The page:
India's space agency is set to make another attempt to launch its second lunar mission, a week after an earlier effort had to be called off. Scientists hope to make a soft landing on the moon's unexplored south pole.
The Indian Space Research Organization (ISRO) said it had rescheduled the launch of its mission to the moon for 2.43 p.m. local time (0913 UTC) on Monday.
India's aim is to become the fourth country after the US, Russia and China, to land a spacecraft on the moon.
Space officials called off the Chandrayaan-2, or Moon Chariot 2, mission at the last minute a week ago, after a "technical snag," believed refer to a helium leak. The launch is set to take place from the island of Sriharikota, just north of the southern city of Chennai.
Aboard the rocket is an orbiter that will circle the moon for about a year taking surface images, and a landing vessel carrying a lunar rover named Vikram.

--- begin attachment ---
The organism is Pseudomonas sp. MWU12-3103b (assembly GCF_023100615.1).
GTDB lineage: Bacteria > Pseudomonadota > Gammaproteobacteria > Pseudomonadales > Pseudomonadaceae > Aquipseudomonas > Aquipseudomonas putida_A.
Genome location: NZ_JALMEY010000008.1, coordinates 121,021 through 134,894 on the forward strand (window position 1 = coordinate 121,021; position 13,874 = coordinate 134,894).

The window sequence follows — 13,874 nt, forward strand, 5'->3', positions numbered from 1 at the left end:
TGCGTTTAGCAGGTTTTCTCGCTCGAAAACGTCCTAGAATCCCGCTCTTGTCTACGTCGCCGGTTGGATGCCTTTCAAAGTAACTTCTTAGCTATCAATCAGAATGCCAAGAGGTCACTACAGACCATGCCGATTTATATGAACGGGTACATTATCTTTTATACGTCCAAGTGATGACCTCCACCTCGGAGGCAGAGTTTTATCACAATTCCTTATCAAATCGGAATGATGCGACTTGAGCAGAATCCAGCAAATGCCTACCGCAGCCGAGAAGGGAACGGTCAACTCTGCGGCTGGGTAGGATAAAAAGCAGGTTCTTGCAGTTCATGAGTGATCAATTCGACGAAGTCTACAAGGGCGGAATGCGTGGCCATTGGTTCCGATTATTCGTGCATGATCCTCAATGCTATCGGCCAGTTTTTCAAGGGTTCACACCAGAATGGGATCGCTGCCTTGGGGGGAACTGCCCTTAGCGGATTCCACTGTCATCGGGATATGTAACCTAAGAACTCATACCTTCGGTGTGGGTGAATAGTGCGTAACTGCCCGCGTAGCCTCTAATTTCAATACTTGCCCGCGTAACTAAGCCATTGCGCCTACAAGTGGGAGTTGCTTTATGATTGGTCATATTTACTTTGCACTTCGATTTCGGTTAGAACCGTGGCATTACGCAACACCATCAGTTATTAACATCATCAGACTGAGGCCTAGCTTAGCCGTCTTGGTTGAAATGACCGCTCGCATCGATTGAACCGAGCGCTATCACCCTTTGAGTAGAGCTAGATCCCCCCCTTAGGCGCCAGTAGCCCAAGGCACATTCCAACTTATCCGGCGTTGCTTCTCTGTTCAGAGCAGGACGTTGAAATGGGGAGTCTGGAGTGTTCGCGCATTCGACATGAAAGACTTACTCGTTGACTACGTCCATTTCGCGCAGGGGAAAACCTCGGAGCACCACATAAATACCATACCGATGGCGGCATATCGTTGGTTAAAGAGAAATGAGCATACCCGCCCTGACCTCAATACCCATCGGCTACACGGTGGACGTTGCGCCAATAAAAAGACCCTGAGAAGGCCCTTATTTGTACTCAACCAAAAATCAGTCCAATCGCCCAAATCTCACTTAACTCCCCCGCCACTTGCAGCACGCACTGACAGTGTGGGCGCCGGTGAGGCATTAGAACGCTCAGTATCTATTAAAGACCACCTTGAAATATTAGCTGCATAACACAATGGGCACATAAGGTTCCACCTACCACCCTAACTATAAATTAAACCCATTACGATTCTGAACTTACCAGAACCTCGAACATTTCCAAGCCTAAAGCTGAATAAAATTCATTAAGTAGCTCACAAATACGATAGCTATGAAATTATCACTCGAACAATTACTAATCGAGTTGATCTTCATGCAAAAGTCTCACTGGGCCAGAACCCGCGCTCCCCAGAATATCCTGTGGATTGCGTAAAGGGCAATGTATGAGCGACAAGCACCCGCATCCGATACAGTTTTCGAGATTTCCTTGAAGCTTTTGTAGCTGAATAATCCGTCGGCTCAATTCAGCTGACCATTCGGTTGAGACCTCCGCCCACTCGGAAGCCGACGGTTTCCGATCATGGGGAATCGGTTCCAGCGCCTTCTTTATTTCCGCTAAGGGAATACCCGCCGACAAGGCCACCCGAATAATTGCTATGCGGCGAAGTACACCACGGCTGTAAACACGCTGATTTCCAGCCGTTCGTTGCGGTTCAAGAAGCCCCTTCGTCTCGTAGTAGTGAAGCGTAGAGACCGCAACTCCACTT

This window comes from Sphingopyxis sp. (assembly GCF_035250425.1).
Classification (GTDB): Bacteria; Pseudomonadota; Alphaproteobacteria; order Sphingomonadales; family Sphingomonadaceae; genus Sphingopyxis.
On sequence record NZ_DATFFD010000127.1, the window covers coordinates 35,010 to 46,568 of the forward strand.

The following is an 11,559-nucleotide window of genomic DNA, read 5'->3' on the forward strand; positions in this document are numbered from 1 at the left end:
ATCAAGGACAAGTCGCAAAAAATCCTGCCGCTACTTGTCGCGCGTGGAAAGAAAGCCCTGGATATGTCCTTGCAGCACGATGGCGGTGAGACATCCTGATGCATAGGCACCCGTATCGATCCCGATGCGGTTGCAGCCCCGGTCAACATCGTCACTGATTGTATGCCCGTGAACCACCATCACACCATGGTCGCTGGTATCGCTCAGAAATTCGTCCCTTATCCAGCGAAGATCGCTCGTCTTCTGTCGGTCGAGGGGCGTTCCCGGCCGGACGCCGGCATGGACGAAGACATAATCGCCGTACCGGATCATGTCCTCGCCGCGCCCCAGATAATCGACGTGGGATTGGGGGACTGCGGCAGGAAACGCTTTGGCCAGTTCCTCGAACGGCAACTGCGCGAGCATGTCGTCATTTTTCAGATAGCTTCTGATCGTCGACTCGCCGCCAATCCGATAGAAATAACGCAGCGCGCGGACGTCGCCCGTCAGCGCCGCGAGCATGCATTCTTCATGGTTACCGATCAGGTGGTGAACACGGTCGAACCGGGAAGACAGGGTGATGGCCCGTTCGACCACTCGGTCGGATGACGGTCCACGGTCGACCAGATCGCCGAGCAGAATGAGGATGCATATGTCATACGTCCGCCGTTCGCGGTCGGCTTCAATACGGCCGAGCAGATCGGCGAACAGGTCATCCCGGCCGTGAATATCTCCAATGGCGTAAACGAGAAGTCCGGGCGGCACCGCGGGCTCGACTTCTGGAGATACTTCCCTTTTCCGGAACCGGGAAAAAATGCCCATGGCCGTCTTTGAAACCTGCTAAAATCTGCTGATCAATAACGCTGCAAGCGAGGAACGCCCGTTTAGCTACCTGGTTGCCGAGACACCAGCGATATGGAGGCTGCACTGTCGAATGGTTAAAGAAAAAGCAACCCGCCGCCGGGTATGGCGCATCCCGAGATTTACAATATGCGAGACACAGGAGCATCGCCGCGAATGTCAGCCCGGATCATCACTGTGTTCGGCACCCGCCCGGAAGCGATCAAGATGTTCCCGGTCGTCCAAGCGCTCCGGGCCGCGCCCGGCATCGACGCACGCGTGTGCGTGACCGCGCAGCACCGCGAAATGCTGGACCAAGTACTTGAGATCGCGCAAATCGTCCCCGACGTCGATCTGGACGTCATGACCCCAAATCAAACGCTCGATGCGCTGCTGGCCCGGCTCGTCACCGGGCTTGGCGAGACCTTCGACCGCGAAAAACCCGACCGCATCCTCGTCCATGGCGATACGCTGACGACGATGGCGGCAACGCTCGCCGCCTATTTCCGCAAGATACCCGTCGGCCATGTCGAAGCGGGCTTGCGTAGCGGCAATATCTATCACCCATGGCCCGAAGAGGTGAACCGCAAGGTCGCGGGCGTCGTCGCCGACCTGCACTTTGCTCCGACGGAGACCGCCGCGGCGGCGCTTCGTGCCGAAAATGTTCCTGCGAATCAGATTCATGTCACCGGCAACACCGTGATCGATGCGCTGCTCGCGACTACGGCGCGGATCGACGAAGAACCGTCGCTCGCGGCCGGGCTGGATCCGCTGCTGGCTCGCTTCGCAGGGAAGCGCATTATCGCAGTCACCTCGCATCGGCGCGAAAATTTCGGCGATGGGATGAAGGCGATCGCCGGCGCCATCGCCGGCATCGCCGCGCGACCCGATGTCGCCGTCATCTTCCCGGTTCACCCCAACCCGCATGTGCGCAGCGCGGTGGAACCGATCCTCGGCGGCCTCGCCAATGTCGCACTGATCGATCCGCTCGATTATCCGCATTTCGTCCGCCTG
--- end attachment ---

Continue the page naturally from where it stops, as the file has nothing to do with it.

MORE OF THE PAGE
ISRO chief K. Sivan told The Hindu newspaper on Sunday that there was "no chance for any technical fault to arise now."
"When the technical fault happened, we stopped the countdown, identified the issue, and rectified it."
India's first lunar mission took place in 2008, when an orbiter scanned the surface with radar looking for signs of water.
The country also aims to land a probe on Mars, having already become only the fourth nation to put a satellite into orbit around the planet.rc/msh (AP, dpa)